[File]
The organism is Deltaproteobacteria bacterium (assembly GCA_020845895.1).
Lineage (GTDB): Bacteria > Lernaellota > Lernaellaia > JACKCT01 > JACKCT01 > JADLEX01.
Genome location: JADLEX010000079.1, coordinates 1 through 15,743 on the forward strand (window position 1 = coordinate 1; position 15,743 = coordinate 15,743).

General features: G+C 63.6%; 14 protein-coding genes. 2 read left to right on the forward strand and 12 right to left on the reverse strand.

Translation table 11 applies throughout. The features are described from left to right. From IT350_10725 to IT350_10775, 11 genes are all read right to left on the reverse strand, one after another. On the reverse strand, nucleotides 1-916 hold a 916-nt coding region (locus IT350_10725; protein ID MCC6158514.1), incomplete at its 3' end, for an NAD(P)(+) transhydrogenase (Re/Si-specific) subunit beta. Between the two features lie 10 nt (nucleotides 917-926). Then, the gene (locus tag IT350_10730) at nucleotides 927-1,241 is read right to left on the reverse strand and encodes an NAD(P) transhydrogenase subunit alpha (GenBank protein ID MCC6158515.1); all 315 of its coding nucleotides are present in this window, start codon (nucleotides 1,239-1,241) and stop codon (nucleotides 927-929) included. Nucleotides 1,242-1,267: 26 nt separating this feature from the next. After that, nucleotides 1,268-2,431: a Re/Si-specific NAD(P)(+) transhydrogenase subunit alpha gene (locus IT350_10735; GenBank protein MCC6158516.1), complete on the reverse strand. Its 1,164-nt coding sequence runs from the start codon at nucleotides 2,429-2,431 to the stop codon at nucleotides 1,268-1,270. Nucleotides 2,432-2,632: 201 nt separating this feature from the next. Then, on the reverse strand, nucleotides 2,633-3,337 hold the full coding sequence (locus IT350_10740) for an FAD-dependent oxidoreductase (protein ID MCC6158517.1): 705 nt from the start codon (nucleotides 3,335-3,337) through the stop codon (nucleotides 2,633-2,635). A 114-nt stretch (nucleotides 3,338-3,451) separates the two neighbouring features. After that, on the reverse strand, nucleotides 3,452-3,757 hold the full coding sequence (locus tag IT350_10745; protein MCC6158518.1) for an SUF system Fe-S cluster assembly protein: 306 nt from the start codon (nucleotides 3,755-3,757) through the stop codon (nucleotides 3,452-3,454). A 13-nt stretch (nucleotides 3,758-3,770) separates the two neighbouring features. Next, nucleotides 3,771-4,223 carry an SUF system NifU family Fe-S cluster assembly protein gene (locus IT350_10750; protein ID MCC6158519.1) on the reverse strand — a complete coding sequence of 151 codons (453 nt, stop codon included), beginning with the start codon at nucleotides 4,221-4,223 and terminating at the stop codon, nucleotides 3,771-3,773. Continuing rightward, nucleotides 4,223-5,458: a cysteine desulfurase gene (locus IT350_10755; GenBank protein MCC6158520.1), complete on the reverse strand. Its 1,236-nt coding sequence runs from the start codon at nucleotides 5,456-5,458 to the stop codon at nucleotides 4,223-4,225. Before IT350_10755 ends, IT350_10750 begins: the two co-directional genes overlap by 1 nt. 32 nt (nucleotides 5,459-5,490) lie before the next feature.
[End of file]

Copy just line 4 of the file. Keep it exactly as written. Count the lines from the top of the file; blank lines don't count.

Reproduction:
General features: G+C 63.6%; 14 protein-coding genes. 2 read left to right on the forward strand and 12 right to left on the reverse strand.